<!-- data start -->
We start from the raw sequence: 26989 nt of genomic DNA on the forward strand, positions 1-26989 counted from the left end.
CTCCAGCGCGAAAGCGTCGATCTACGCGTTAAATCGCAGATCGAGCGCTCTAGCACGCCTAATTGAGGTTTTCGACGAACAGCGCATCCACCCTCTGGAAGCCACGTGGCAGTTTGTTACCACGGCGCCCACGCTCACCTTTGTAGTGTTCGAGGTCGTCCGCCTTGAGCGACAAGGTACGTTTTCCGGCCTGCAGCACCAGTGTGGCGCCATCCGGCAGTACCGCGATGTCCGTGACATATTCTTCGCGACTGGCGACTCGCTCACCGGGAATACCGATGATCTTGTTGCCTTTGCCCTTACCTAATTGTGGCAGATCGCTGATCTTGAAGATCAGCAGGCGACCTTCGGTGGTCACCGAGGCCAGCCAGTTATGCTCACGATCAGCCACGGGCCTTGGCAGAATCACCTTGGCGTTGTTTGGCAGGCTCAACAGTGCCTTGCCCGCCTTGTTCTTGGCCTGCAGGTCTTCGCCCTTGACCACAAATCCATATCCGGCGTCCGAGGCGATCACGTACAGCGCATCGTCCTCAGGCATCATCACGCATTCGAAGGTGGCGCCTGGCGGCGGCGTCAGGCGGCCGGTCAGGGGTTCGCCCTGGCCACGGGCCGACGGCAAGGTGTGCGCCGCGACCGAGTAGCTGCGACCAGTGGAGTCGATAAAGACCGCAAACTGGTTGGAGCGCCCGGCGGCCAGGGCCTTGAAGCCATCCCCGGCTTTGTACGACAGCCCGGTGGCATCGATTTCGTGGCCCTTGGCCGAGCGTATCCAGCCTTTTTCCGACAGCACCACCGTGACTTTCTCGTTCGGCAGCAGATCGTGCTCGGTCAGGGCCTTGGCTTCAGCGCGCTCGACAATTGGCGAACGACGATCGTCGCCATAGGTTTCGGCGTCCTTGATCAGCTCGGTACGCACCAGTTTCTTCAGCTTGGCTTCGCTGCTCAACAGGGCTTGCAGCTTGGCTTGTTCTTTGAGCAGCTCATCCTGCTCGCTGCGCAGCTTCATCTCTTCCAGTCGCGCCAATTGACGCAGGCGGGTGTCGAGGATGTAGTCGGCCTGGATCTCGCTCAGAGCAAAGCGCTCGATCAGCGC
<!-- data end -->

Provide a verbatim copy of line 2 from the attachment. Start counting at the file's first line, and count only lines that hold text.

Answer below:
CTCCAGCGCGAAAGCGTCGATCTACGCGTTAAATCGCAGATCGAGCGCTCTAGCACGCCTAATTGAGGTTTTCGACGAACAGCGCATCCACCCTCTGGAAGCCACGTGGCAGTTTGTTACCACGGCGCCCACGCTCACCTTTGTAGTGTTCGAGGTCGTCCGCCTTGAGCGACAAGGTACGTTTTCCGGCCTGCAGCACCAGTGTGGCGCCATCCGGCAGTACCGCGATGTCCGTGACATATTCTTCGCGACTGGCGACTCGCTCACCGGGAATACCGATGATCTTGTTGCCTTTGCCCTTACCTAATTGTGGCAGATCGCTGATCTTGAAGATCAGCAGGCGACCTTCGGTGGTCACCGAGGCCAGCCAGTTATGCTCACGATCAGCCACGGGCCTTGGCAGAATCACCTTGGCGTTGTTTGGCAGGCTCAACAGTGCCTTGCCCGCCTTGTTCTTGGCCTGCAGGTCTTCGCCCTTGACCACAAATCCATATCCGGCGTCCGAGGCGATCACGTACAGCGCATCGTCCTCAGGCATCATCACGCATTCGAAGGTGGCGCCTGGCGGCGGCGTCAGGCGGCCGGTCAGGGGTTCGCCCTGGCCACGGGCCGACGGCAAGGTGTGCGCCGCGACCGAGTAGCTGCGACCAGTGGAGTCGATAAAGACCGCAAACTGGTTGGAGCGCCCGGCGGCCAGGGCCTTGAAGCCATCCCCGGCTTTGTACGACAGCCCGGTGGCATCGATTTCGTGGCCCTTGGCCGAGCGTATCCAGCCTTTTTCCGACAGCACCACCGTGACTTTCTCGTTCGGCAGCAGATCGTGCTCGGTCAGGGCCTTGGCTTCAGCGCGCTCGACAATTGGCGAACGACGATCGTCGCCATAGGTTTCGGCGTCCTTGATCAGCTCGGTACGCACCAGTTTCTTCAGCTTGGCTTCGCTGCTCAACAGGGCTTGCAGCTTGGCTTGTTCTTTGAGCAGCTCATCCTGCTCGCTGCGCAGCTTCATCTCTTCCAGTCGCGCCAATTGACGCAGGCGGGTGTCGAGGATGTAGTCGGCCTGGATCTCGCTCAGAGCAAAGCGCTCGATCAGCGC